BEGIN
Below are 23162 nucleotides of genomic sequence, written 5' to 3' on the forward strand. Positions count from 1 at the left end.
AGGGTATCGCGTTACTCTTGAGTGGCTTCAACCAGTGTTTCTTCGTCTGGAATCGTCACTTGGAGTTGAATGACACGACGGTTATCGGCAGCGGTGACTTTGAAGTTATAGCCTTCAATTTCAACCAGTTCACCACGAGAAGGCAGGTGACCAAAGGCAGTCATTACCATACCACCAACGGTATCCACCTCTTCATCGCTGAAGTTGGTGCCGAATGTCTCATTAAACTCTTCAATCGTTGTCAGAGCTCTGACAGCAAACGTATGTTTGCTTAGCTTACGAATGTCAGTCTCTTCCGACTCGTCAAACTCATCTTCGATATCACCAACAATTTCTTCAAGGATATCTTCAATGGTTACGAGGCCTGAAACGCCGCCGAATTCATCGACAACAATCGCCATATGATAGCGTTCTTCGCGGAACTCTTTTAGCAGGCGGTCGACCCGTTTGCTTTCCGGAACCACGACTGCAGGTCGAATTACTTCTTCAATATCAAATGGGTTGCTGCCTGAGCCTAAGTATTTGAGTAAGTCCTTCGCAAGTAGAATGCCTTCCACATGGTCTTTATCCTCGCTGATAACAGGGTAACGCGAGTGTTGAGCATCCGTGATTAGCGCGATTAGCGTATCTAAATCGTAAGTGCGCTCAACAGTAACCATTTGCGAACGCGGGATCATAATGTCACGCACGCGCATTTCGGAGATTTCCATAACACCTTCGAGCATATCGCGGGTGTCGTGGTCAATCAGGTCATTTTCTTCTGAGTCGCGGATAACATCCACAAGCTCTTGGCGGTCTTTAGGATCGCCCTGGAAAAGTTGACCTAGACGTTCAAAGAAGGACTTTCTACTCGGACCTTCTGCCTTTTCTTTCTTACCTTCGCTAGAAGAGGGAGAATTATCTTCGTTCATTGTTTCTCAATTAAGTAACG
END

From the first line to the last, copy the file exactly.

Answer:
Below are 23162 nucleotides of genomic sequence, written 5' to 3' on the forward strand. Positions count from 1 at the left end.
AGGGTATCGCGTTACTCTTGAGTGGCTTCAACCAGTGTTTCTTCGTCTGGAATCGTCACTTGGAGTTGAATGACACGACGGTTATCGGCAGCGGTGACTTTGAAGTTATAGCCTTCAATTTCAACCAGTTCACCACGAGAAGGCAGGTGACCAAAGGCAGTCATTACCATACCACCAACGGTATCCACCTCTTCATCGCTGAAGTTGGTGCCGAATGTCTCATTAAACTCTTCAATCGTTGTCAGAGCTCTGACAGCAAACGTATGTTTGCTTAGCTTACGAATGTCAGTCTCTTCCGACTCGTCAAACTCATCTTCGATATCACCAACAATTTCTTCAAGGATATCTTCAATGGTTACGAGGCCTGAAACGCCGCCGAATTCATCGACAACAATCGCCATATGATAGCGTTCTTCGCGGAACTCTTTTAGCAGGCGGTCGACCCGTTTGCTTTCCGGAACCACGACTGCAGGTCGAATTACTTCTTCAATATCAAATGGGTTGCTGCCTGAGCCTAAGTATTTGAGTAAGTCCTTCGCAAGTAGAATGCCTTCCACATGGTCTTTATCCTCGCTGATAACAGGGTAACGCGAGTGTTGAGCATCCGTGATTAGCGCGATTAGCGTATCTAAATCGTAAGTGCGCTCAACAGTAACCATTTGCGAACGCGGGATCATAATGTCACGCACGCGCATTTCGGAGATTTCCATAACACCTTCGAGCATATCGCGGGTGTCGTGGTCAATCAGGTCATTTTCTTCTGAGTCGCGGATAACATCCACAAGCTCTTGGCGGTCTTTAGGATCGCCCTGGAAAAGTTGACCTAGACGTTCAAAGAAGGACTTTCTACTCGGACCTTCTGCCTTTTCTTTCTTACCTTCGCTAGAAGAGGGAGAATTATCTTCGTTCATTGTTTCTCAATTAAGTAACG